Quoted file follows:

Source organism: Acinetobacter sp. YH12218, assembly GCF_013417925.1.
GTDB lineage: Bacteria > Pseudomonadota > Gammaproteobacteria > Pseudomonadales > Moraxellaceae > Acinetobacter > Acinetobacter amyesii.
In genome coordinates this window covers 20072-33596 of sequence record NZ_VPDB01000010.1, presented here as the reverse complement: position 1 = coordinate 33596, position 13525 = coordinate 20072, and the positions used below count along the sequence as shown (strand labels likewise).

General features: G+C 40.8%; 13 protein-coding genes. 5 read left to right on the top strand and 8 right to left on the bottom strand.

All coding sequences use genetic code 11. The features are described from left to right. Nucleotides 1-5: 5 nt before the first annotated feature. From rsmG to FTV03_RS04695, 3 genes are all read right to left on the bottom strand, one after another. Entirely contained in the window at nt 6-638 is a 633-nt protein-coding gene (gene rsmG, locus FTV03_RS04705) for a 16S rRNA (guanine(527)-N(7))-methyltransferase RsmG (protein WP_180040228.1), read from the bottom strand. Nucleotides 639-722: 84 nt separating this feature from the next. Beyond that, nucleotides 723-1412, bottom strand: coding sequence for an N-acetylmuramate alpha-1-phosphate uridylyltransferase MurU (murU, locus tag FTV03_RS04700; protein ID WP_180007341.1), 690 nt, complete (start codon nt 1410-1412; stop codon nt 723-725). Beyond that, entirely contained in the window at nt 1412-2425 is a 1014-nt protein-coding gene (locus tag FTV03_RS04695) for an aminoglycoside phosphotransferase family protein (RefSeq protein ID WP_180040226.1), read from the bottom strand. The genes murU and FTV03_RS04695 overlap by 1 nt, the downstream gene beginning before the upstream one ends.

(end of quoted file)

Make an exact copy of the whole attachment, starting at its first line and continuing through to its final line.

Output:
Source organism: Acinetobacter sp. YH12218, assembly GCF_013417925.1.
GTDB lineage: Bacteria > Pseudomonadota > Gammaproteobacteria > Pseudomonadales > Moraxellaceae > Acinetobacter > Acinetobacter amyesii.
In genome coordinates this window covers 20072-33596 of sequence record NZ_VPDB01000010.1, presented here as the reverse complement: position 1 = coordinate 33596, position 13525 = coordinate 20072, and the positions used below count along the sequence as shown (strand labels likewise).

General features: G+C 40.8%; 13 protein-coding genes. 5 read left to right on the top strand and 8 right to left on the bottom strand.

All coding sequences use genetic code 11. The features are described from left to right. Nucleotides 1-5: 5 nt before the first annotated feature. From rsmG to FTV03_RS04695, 3 genes are all read right to left on the bottom strand, one after another. Entirely contained in the window at nt 6-638 is a 633-nt protein-coding gene (gene rsmG, locus FTV03_RS04705) for a 16S rRNA (guanine(527)-N(7))-methyltransferase RsmG (protein WP_180040228.1), read from the bottom strand. Nucleotides 639-722: 84 nt separating this feature from the next. Beyond that, nucleotides 723-1412, bottom strand: coding sequence for an N-acetylmuramate alpha-1-phosphate uridylyltransferase MurU (murU, locus tag FTV03_RS04700; protein ID WP_180007341.1), 690 nt, complete (start codon nt 1410-1412; stop codon nt 723-725). Beyond that, entirely contained in the window at nt 1412-2425 is a 1014-nt protein-coding gene (locus tag FTV03_RS04695) for an aminoglycoside phosphotransferase family protein (RefSeq protein ID WP_180040226.1), read from the bottom strand. The genes murU and FTV03_RS04695 overlap by 1 nt, the downstream gene beginning before the upstream one ends.